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BA Art History and French / Course details
Year of entry: 2024
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Course unit details:
Gender and Sexuality in French Cinema
|Unit level||Level 2|
|Teaching period(s)||Semester 1|
|Available as a free choice unit?||Yes|
As host to the largest national film industry in Europe, and one of the most important globally, France has played a pivotal role in the history of cinema. French film has also provided a privileged medium through which representations of gender and sexuality have been constructed, articulated, and contested. Through its exploration of the intersections between these areas, this course helps students acquire detailed knowledge and understanding of French cinema, while also equipping them with analytical means to problematise and challenge notions of gender and sexuality, particular regarding the uses of cinematic genre (e.g. thriller, comedy). By providing an introduction both to French cinema and notions of how gender and sexuality have been represented by filmmakers across time, this course will appeal to students pursuing studies across French, film, history, politics, sociology, and the visual arts.
- to familiarise students with the broad history of French cinema in relation to gender and sexuality;
- to introduce students to concepts of gender and sexuality in order to enable the analysis of French film;
- to provide an overview of the different issues of cultural representation with specific reference to the perception of ‘difference’ in terms of gender and sexuality;
- to provide students with key concepts related to genre in film;
- to encourage and enable students to verbalise and intellectualise their emotional response to representations of gender and sexuality in cultural production;
- to equip students with intellectual and analytical tools to consider the stakes of representation with regard to gender and sexuality in French film.
Teaching and learning methods
Some of the lectures for this unit will be delivered online.
Knowledge and understanding
Demonstrate knowledge and understanding of some of the major aspects of gender and sexuality as represented in French cinema.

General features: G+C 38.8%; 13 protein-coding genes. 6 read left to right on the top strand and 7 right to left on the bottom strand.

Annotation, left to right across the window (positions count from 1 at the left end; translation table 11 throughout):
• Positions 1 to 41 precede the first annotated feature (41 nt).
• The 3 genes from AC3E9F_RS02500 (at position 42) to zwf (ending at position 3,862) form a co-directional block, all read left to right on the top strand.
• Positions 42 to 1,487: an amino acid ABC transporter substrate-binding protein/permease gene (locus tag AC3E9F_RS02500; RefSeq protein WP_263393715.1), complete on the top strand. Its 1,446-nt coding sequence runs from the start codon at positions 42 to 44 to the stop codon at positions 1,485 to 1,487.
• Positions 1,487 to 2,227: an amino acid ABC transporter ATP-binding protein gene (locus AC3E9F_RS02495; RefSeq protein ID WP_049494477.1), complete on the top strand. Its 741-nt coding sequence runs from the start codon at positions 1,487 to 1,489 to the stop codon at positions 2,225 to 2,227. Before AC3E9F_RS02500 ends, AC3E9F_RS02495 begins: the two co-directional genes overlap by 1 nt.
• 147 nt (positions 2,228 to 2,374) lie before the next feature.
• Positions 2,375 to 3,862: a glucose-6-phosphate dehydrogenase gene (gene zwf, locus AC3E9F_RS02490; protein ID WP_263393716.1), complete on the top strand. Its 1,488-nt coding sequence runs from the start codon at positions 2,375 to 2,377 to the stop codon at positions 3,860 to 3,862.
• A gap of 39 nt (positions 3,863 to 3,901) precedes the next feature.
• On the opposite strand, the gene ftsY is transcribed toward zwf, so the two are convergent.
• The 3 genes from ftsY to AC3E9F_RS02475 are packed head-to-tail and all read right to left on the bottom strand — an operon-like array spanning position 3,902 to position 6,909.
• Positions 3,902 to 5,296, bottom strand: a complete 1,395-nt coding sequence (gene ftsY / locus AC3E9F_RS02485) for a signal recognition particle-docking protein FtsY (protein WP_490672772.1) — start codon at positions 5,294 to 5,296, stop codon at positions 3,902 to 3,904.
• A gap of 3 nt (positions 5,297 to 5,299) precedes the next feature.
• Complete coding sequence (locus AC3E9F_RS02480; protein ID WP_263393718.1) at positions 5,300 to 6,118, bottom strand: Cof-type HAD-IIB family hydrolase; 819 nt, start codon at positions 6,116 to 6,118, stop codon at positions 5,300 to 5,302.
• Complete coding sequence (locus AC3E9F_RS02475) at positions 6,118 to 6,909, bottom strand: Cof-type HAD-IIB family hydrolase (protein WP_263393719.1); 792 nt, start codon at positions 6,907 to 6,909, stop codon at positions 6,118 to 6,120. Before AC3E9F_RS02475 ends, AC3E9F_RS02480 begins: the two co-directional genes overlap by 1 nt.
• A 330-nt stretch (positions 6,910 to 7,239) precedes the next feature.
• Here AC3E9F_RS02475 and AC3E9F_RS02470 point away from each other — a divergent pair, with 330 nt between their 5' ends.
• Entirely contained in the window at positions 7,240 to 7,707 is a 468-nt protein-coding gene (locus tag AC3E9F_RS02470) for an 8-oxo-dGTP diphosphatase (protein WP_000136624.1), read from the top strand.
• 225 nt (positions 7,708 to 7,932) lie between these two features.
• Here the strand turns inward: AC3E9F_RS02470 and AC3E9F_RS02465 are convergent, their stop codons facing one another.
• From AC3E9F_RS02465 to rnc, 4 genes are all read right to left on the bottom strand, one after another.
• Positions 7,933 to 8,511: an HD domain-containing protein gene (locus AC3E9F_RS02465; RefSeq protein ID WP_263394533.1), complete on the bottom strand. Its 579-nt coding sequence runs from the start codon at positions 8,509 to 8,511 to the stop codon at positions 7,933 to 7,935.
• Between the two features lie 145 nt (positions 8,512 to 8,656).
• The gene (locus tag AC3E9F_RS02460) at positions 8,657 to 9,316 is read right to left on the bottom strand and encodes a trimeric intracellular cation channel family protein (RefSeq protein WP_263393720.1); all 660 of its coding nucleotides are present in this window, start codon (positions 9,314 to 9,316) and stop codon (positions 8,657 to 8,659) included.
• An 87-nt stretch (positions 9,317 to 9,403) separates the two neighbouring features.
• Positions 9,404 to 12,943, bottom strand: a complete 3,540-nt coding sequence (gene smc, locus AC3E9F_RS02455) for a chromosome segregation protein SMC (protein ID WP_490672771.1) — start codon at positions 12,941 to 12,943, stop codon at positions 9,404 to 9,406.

Contextualise, analyze and discuss audio-visual material in a structured fashion; apply critically terminology and conceptual frameworks derived from film theory and relevant cultural theories on gender and sexuality.
Demonstrate the ability to carry out individual research for coursework essays, and express ideas and arguments coherently and convincingly in time-limited constraints, using an appropriate level of academic writing and exemplification.
Transferable skills and personal qualities
Demonstrate powers of analysis; manage word-count effectively when writing coursework; manage time effectively when planning coursework; participate in seminars; work as part of a group; assess the relevance of existing literature through independent research; seek advice and feedback and develop confidence.
- Analytical skills
- Intercultural awareness
- Group/team working
- Responding to instructions
- Project management
- Time management
- Independent research; initiative
- Written communication
- Coherent expression (orally and in writing)
Formative or Summative
Weighting within unit (if summative)
Coursework draft plan
Individual assessed coursework
Individual written and oral feedback on a sequence analysis
Individual written and oral feedback on a coursework essay plan
Individual written feedback on coursework essay performance
Hughes, Alex, and James S. Williams, Gender and French Cinema (Oxford: Berg, 2001)
Perriam, Chris, and Darren Waldron, French and Spanish Queer Film: Audiences, Communities and Cultural Exchange (Edinburgh: Edinburgh University Press, 2016)
Rees-Roberts, Nick, French Queer Cinema (Edinburgh: Edinburgh University Press, 2008)
Tarr, Carrie, and Brigitte Rollet, Cinema and the Second Sex: Women’s Filmmaking in France in the 1980s and 1990s (London: Bloomsbury, 2001)
Waldron, Darren, Queering Contemporary French Popular Cinema: Images and Their Reception (New York: Peter Lang, 2009)
|Scheduled activity hours|
|Independent study hours|
|Joseph Mcgonagle||Unit coordinator|
|Barbara Lebrun||Unit coordinator|